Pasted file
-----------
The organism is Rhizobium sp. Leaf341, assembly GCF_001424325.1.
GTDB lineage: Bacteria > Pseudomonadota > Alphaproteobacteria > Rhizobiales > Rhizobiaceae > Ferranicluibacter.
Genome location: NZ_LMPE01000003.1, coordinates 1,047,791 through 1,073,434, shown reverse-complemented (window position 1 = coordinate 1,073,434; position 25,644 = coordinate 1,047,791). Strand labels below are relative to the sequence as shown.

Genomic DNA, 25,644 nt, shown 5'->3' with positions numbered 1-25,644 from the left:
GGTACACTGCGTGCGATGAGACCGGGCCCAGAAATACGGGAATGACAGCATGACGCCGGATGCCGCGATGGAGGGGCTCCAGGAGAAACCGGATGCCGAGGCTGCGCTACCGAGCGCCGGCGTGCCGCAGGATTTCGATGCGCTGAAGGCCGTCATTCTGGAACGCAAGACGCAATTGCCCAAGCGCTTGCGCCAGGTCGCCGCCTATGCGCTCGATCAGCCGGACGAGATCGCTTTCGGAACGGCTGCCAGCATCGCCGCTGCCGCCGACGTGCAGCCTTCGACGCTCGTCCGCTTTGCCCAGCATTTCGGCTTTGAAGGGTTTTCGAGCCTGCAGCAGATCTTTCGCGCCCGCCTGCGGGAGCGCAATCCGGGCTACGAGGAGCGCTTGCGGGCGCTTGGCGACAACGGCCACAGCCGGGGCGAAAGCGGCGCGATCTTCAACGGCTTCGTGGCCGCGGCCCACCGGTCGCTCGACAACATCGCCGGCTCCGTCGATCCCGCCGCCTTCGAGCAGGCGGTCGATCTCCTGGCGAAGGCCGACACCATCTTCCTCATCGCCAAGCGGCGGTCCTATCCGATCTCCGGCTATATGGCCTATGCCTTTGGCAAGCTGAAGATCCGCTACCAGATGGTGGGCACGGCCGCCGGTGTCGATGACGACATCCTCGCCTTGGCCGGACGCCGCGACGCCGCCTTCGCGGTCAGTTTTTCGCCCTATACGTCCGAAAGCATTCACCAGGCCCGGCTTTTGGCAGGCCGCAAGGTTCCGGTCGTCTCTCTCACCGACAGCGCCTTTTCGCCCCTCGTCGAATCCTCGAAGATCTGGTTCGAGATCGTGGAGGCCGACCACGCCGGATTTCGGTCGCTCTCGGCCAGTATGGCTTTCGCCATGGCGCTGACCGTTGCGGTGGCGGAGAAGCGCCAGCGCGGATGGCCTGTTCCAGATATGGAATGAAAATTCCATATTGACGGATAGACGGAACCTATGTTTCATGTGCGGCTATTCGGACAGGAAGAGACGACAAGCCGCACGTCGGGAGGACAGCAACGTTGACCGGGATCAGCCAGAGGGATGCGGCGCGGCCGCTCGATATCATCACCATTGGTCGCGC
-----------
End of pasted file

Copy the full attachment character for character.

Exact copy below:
The organism is Rhizobium sp. Leaf341, assembly GCF_001424325.1.
GTDB lineage: Bacteria > Pseudomonadota > Alphaproteobacteria > Rhizobiales > Rhizobiaceae > Ferranicluibacter.
Genome location: NZ_LMPE01000003.1, coordinates 1,047,791 through 1,073,434, shown reverse-complemented (window position 1 = coordinate 1,073,434; position 25,644 = coordinate 1,047,791). Strand labels below are relative to the sequence as shown.

Genomic DNA, 25,644 nt, shown 5'->3' with positions numbered 1-25,644 from the left:
GGTACACTGCGTGCGATGAGACCGGGCCCAGAAATACGGGAATGACAGCATGACGCCGGATGCCGCGATGGAGGGGCTCCAGGAGAAACCGGATGCCGAGGCTGCGCTACCGAGCGCCGGCGTGCCGCAGGATTTCGATGCGCTGAAGGCCGTCATTCTGGAACGCAAGACGCAATTGCCCAAGCGCTTGCGCCAGGTCGCCGCCTATGCGCTCGATCAGCCGGACGAGATCGCTTTCGGAACGGCTGCCAGCATCGCCGCTGCCGCCGACGTGCAGCCTTCGACGCTCGTCCGCTTTGCCCAGCATTTCGGCTTTGAAGGGTTTTCGAGCCTGCAGCAGATCTTTCGCGCCCGCCTGCGGGAGCGCAATCCGGGCTACGAGGAGCGCTTGCGGGCGCTTGGCGACAACGGCCACAGCCGGGGCGAAAGCGGCGCGATCTTCAACGGCTTCGTGGCCGCGGCCCACCGGTCGCTCGACAACATCGCCGGCTCCGTCGATCCCGCCGCCTTCGAGCAGGCGGTCGATCTCCTGGCGAAGGCCGACACCATCTTCCTCATCGCCAAGCGGCGGTCCTATCCGATCTCCGGCTATATGGCCTATGCCTTTGGCAAGCTGAAGATCCGCTACCAGATGGTGGGCACGGCCGCCGGTGTCGATGACGACATCCTCGCCTTGGCCGGACGCCGCGACGCCGCCTTCGCGGTCAGTTTTTCGCCCTATACGTCCGAAAGCATTCACCAGGCCCGGCTTTTGGCAGGCCGCAAGGTTCCGGTCGTCTCTCTCACCGACAGCGCCTTTTCGCCCCTCGTCGAATCCTCGAAGATCTGGTTCGAGATCGTGGAGGCCGACCACGCCGGATTTCGGTCGCTCTCGGCCAGTATGGCTTTCGCCATGGCGCTGACCGTTGCGGTGGCGGAGAAGCGCCAGCGCGGATGGCCTGTTCCAGATATGGAATGAAAATTCCATATTGACGGATAGACGGAACCTATGTTTCATGTGCGGCTATTCGGACAGGAAGAGACGACAAGCCGCACGTCGGGAGGACAGCAACGTTGACCGGGATCAGCCAGAGGGATGCGGCGCGGCCGCTCGATATCATCACCATTGGTCGCGC